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the great escapism

all writers live somewhat vicariously through their writing. it's an easy thing to fall into. after all, when you're writing, you can perfectly script each part of the lives you are constructing, each facet of their experience and you can give it meaning. most people i know are pretty far from achieving that in their everyday life. most people i know spend a lot of time obsessing over parts of their lives that they want to change, but can't figure out how to change. i struggle with road blocks in writing, too, but the difference is that i know i can figure them out. i'm never so sure when it comes to life off the page. however, even if you want to dedicate as much of yourself to writing as possible, there must come a point where you have too much of a good thing. so exactly when does creativity become pathological?

i have substantial relationships with the people whose lives i've created. more substantial, for instance, than my relationships with people i talk to every day. (for all concerned, this is probably a good thing.) i won't even bother asking if that's "normal", because that's always been a term that annoyed me to no end, with its implication that it was somehow desirable to be in a state where one has achieved a similarity with the largest number of people. but i will ask if it is healthy, even from an artistic standpoint. after all, how am i going to be able to write meaningful things about real people if most of the people in my life are imaginary?

in defense of this sort of behaviour, i would like to point out that 1. i am still very conscious of the fact that the people who occupy my life are not real, as opposed to some of the people i see wandering around who have crossed that important boundary and; 2. i firmly believe that if you think about characters as having a life beyond the events written about in the stories they populate, it becomes a lot easier to write them. after all, you know what's motivating them, even if the reader doesn't (and will never find out).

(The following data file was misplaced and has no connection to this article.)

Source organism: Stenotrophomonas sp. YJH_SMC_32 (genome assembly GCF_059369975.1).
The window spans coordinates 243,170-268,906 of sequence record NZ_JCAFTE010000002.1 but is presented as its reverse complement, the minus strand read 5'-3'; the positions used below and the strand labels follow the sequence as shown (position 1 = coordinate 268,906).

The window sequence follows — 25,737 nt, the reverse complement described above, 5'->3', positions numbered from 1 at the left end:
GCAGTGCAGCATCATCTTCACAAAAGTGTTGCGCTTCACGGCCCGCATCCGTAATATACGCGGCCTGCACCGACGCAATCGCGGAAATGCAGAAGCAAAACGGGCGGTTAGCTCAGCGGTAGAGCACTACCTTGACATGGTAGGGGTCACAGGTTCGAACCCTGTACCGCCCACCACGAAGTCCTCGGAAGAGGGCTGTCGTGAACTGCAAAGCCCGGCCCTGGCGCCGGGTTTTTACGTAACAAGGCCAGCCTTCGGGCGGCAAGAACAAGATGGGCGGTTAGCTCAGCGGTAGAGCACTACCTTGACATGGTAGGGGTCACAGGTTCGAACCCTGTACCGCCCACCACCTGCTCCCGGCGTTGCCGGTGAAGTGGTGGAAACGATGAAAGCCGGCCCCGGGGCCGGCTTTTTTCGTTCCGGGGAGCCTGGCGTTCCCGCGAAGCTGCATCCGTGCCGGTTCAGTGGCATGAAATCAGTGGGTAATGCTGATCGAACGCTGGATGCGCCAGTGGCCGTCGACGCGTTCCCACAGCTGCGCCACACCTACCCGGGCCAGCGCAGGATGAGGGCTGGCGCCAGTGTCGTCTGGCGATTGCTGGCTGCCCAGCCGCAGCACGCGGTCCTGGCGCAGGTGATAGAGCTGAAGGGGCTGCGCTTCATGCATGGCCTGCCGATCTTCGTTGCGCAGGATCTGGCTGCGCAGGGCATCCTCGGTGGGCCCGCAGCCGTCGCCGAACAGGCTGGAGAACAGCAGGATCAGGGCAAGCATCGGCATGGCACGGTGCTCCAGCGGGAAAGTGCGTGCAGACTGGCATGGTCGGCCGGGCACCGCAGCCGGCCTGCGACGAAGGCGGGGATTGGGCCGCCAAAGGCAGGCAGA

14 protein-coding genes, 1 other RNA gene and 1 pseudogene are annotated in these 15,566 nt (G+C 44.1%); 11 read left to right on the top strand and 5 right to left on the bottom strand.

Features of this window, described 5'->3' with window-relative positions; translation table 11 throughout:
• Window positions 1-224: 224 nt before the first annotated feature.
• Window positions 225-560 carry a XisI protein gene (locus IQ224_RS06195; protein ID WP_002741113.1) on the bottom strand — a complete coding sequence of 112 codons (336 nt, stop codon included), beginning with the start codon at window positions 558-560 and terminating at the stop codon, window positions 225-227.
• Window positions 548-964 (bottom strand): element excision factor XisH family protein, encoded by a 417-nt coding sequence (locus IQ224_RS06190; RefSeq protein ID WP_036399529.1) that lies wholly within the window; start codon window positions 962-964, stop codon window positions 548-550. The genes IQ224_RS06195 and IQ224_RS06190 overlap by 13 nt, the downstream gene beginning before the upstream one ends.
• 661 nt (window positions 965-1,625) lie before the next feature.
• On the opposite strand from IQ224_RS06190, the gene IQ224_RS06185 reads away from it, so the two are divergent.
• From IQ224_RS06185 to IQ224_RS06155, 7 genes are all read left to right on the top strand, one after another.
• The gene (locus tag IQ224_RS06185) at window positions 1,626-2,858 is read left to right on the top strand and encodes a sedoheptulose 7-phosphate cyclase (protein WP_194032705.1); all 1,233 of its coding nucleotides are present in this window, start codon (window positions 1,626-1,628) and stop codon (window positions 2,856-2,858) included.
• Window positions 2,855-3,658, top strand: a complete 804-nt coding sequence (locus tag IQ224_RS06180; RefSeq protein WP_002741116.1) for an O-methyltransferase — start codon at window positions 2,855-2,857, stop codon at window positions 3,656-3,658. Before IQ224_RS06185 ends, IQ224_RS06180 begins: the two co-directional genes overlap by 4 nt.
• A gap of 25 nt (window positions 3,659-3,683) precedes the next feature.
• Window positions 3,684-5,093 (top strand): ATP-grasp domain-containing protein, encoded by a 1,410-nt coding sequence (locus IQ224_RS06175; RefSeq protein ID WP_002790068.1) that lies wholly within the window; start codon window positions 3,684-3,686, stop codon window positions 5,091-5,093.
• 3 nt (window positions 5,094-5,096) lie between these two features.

my main concern, however, is not so much that these fits of introverted bliss will retard my future ability to write cogently and realistically, but with the havoc they might wreak on the state of the rest of my life. after all, if i'm spending all of my time with people who don't exist, doesn't it point to some problems dealing with the things in my life that do exist? any psychologist would probably tell you that it does. then again, psychologists exist to make people believe that they're not handling the real world very well and to listen to you when you get to the point where you believe them.

fact is, the time that i spend thinking about writing is more real to me than the staff meetings i have to attend on a regular basis with flesh and blood people, more meaningful than eighty percent of the conversations i have every day and more lasting than most of the incidental relationships i have in my life. most of the people i know are so obsessed with what they do for a living that it manages to permeate every aspect of every conversation they carry on. and when they're done talking, they fall asleep and dream about it. the ironic thing is that most of what they tell me is about how much they hate where they are. so if i spend more time thinking about my imaginary friends and less time thinking about the sad details that drive everyone else crazy, i think my outlook is pretty healthy.